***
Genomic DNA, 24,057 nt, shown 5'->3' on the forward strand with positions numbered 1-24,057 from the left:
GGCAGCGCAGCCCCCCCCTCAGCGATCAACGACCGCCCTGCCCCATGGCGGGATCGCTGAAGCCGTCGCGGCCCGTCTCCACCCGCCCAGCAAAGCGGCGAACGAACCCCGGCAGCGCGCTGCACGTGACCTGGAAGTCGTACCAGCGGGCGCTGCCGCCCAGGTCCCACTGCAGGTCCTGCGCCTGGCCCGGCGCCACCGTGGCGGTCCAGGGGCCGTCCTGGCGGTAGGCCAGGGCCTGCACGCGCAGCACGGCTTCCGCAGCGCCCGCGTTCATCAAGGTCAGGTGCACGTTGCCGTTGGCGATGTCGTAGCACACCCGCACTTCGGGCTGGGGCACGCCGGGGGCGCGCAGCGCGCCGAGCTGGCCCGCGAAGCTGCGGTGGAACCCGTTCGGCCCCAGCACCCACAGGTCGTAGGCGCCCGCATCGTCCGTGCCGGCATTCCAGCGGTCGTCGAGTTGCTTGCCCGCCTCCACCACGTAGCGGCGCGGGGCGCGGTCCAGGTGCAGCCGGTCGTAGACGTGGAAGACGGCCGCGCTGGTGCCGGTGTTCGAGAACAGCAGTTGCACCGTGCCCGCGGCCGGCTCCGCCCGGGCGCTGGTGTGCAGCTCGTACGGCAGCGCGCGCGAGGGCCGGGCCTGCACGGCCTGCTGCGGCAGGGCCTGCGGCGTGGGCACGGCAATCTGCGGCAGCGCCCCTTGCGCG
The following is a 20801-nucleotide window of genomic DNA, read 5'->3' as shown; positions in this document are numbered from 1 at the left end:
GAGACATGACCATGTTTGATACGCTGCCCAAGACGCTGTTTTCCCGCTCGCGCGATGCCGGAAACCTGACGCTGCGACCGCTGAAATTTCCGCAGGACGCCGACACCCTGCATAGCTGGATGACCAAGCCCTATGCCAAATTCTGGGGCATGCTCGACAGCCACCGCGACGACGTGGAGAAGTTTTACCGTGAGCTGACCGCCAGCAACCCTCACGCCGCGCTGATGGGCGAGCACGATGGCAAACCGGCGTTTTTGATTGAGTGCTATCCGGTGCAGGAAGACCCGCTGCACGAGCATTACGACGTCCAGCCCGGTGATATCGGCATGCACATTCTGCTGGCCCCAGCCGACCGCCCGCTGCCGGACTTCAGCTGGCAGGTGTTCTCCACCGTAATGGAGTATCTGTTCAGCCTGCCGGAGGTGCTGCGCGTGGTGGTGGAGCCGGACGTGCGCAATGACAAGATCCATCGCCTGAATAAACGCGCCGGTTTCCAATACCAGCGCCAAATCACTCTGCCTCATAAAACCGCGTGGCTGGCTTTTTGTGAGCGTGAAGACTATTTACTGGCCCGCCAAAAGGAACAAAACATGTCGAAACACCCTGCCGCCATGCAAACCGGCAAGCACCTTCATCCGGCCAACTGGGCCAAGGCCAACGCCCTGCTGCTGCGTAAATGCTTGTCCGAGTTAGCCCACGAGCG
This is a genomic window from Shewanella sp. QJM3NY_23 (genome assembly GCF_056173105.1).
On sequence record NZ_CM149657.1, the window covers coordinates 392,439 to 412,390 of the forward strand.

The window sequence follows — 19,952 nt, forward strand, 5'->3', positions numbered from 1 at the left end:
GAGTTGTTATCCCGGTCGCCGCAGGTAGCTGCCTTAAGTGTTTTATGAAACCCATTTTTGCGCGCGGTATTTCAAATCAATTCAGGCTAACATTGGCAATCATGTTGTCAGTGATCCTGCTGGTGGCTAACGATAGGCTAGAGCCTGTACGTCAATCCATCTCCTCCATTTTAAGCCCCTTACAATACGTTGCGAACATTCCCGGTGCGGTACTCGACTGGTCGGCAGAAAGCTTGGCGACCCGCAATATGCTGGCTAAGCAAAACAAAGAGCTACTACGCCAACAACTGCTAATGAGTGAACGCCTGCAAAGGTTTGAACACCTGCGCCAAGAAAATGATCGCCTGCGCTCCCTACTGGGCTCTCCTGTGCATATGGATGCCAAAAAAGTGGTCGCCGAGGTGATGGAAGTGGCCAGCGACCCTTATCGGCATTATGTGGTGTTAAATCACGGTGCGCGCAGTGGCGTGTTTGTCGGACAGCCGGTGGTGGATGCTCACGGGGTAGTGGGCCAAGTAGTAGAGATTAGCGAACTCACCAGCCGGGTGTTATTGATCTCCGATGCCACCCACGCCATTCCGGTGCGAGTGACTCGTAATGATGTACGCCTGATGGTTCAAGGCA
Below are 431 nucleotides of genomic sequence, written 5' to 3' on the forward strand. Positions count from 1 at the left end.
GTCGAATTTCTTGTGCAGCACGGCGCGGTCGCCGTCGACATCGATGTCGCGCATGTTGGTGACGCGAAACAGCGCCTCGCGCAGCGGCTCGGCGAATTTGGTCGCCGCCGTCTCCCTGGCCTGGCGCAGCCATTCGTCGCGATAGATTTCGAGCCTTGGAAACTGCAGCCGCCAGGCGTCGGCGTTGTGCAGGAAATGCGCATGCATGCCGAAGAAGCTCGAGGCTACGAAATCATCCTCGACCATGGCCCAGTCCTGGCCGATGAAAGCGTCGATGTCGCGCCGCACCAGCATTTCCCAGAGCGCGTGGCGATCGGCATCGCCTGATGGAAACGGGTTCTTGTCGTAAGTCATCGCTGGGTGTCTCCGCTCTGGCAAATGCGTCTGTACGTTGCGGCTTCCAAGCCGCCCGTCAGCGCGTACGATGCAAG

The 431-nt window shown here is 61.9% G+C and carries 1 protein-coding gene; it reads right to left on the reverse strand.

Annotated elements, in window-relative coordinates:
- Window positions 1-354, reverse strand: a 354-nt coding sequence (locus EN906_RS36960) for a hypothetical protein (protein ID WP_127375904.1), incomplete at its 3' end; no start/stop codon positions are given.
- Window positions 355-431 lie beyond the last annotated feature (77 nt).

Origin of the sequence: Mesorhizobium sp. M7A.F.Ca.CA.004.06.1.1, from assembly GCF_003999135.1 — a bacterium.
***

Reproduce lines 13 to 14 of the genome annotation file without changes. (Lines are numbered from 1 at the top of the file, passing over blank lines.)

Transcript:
- Window positions 1-354, reverse strand: a 354-nt coding sequence (locus EN906_RS36960) for a hypothetical protein (protein ID WP_127375904.1), incomplete at its 3' end; no start/stop codon positions are given.
- Window positions 355-431 lie beyond the last annotated feature (77 nt).